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Is California Dreaming or Will More Healthcare Workers Become Employees?

Is California Dreaming or Will More Healthcare Workers Become Employees?

There is no bigger industry in the state of Florida than healthcare. Hospitals, physician groups, and surgical centers provide valuable care to the citizens of the Sunshine State. For many of these businesses, the workers are independent contractors, rather than employees. However, a recent decision by the California Supreme Court is causing those in the healthcare industry nationwide to examine that business model.

The California Supreme Court recently issued a landmark decision in the case of Dynamex Operations West, Inc. v. Superior Court, which makes it more difficult for companies in California to classify their workers as independent contractors for purposes of minimum wage requirements, the withholding of taxes, and eligibility for company benefits.

The Dynamex case involved a courier service that classified its drivers as independent contractors, rather than employees. The California Supreme Court determined that the drivers should have been classified as employees. In reaching its conclusion, the California court used the “ABC test”. Under this test, a worker is properly considered an independent contractor if the company establishes:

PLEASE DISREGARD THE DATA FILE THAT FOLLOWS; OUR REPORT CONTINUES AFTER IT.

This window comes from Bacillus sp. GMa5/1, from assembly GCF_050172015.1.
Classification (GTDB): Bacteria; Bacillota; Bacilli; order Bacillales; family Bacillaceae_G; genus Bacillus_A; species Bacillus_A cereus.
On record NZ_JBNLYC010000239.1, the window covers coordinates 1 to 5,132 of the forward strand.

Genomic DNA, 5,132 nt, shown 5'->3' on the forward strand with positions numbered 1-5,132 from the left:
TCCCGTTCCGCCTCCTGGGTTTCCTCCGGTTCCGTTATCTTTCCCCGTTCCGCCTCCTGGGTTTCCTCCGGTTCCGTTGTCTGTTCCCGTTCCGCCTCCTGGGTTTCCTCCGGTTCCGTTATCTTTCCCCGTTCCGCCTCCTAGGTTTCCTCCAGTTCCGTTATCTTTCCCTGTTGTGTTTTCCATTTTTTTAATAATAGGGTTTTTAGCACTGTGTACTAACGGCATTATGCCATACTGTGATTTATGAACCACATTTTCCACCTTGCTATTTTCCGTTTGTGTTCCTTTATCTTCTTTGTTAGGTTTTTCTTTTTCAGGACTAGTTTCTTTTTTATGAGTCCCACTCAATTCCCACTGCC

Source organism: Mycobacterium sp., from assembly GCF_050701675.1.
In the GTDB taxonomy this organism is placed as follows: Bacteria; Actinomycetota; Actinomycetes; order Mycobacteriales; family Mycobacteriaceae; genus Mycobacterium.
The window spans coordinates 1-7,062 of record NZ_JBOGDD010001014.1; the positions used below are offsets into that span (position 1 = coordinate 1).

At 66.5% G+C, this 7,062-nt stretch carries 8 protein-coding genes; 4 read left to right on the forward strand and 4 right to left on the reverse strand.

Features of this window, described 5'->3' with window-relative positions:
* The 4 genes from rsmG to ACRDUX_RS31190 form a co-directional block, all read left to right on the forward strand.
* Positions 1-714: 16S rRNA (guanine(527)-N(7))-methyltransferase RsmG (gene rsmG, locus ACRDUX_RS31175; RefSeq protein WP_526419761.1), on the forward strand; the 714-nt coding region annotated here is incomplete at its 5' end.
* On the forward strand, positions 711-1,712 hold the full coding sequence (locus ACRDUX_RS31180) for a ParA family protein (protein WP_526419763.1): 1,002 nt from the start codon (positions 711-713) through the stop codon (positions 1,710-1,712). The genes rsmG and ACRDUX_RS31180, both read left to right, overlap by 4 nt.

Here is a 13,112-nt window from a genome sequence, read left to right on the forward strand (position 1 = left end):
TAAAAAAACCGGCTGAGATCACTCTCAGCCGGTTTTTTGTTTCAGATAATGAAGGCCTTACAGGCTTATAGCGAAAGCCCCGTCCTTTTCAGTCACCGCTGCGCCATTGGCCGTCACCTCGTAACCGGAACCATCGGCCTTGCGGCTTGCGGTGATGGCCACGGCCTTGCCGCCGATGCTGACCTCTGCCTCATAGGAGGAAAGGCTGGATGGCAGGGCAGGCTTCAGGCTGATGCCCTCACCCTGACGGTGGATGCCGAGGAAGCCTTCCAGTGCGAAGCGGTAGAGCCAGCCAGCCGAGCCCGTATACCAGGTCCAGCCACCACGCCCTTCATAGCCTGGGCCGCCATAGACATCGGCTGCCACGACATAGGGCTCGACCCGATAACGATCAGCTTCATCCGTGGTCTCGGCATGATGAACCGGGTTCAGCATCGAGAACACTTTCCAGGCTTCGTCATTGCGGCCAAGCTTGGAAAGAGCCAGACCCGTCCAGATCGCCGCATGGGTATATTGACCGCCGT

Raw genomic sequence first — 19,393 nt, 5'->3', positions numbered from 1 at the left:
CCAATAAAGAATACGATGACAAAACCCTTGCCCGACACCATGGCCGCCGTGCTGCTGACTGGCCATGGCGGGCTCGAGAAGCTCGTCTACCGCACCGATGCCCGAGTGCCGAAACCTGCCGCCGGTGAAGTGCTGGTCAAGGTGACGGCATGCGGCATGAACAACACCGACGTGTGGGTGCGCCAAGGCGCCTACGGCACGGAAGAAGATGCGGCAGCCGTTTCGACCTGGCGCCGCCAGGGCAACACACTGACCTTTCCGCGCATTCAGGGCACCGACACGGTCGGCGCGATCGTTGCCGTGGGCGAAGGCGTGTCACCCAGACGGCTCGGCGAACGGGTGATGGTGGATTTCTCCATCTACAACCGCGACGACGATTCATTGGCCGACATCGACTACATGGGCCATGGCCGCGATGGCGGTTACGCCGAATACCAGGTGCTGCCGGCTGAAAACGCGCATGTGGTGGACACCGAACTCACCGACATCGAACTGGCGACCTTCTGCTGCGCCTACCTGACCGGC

(a) That the worker is free from the control and direction of the company in connection with the performance of the work;

(b) That the worker performs work that is outside the company’s business; and

(c) That the worker is customarily engaged in an independently established trade, occupation, or business of the same nature as the work that the worker is performing for the company.

Applying this test, the Court determined that the drivers were performing work in the usual course of Dynamex’s business and that they were not engaged in an independently established trade (such as plumbing) outside the core function of the courier company.

The Dynamex decision does not apply to the classification of workers in the state of Florida. The law in Florida focuses on the extent of control the company exerts over the worker. However, historically cases decided by the California Supreme Court have, on occasion, led to sweeping changes in the law nationwide. Whether or not the Dynamex case will generate change in Florida remains to be seen.

The classification of workers as either employees or independent contractors impacts the healthcare industry because of the number of workers required to deliver the services. Healthcare companies engaged in business planning should consult with their legal advisors and examine how they are classifying their workers and whether those classifications will be subject to change in the future.